Pediatric Unbalanced Atrioventricular Septal Defects Clinical Presentation

Updated: Jan 04, 2016
  • Author: Mark A Law, MD; Chief Editor: Howard S Weber, MD, FSCAI  more...
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Infants with unbalanced atrioventricular (AV) septal defects generally present in the first month of life with congestive heart failure (CHF) with tachypnea and failure to thrive due to pulmonary overcirculation, if no significant right-sided or left-sided obstruction is present.

If pulmonary outflow tract obstruction is present, infants may present with cyanosis or an audible murmur.

Occasionally, neonates may present in extremis with acidosis in the presence of ductal-dependent systemic circulation or cyanosis in the presence of ductal-dependent pulmonary circulation.

Patients with abdominal heterotaxy may present with situs inversus incidentally noted on routine chest radiography.



Note the following:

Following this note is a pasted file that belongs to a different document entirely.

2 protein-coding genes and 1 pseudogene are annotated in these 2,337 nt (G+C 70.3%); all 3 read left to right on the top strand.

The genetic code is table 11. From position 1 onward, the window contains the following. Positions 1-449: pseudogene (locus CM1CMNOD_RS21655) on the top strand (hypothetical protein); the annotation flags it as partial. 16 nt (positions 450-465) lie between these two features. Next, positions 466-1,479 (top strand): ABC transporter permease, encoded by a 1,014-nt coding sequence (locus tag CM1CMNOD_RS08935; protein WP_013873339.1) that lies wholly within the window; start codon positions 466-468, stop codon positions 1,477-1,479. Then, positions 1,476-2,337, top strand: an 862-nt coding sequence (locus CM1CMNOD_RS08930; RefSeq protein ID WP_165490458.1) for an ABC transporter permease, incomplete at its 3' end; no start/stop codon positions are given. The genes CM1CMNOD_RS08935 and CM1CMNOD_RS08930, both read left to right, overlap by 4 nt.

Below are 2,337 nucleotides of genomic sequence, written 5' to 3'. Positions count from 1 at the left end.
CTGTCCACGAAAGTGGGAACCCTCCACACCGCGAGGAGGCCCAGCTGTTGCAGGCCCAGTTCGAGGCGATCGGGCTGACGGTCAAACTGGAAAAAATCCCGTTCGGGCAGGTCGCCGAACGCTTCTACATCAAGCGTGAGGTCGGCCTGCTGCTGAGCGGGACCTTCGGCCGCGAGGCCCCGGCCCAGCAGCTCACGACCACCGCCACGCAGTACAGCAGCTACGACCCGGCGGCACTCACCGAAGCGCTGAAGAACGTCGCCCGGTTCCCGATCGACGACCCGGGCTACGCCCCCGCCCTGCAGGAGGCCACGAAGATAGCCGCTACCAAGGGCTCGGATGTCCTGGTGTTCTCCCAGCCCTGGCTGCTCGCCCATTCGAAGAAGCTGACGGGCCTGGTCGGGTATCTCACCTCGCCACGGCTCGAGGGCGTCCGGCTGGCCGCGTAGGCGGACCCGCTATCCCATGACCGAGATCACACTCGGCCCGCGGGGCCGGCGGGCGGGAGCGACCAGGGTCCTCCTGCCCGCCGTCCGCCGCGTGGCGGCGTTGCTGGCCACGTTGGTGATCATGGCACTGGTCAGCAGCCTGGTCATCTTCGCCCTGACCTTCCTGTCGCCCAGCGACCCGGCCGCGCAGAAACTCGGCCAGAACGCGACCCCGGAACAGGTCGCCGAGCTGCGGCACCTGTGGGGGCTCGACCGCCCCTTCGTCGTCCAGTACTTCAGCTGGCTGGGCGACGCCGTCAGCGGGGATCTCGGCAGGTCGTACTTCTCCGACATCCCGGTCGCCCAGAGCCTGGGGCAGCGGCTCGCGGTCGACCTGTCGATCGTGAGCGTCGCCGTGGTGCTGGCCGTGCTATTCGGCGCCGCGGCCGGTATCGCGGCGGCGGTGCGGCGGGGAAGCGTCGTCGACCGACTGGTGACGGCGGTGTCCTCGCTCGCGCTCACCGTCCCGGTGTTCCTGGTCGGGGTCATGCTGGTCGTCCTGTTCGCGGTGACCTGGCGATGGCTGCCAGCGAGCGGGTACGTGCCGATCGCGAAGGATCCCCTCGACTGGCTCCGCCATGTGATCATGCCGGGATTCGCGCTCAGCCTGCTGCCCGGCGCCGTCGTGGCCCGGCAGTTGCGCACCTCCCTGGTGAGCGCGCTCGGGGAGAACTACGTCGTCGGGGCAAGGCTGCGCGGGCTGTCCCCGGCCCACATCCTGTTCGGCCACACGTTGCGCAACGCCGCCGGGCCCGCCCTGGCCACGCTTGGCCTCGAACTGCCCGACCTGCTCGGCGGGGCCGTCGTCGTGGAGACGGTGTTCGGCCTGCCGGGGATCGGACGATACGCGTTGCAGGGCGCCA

• Most children appear healthy, except the rare patient with features of Down syndrome.

  • This lesion is associated with various auscultatory findings, depending on the underlying physiology.

  • Murmurs of pulmonary stenosis, left ventricular (LV) outflow tract obstruction, or atrioventricular valve (AVV) regurgitation may be appreciated. [9]

  • Cyanosis may be present.

  • Reduced lower extremity pulses may suggest coarctation of the aorta, which may coexist with right ventricle (RV)–dominant atrioventricular canal (AVC).



The genetic basis for this lesion has not been elucidated; however it can be associated with trisomy 21.

Unbalanced AV septal defect may be observed in patients with abdominal heterotaxy. The presence of complete AV septal defect is more than twice as frequent in patients with asplenia than in those with polysplenia.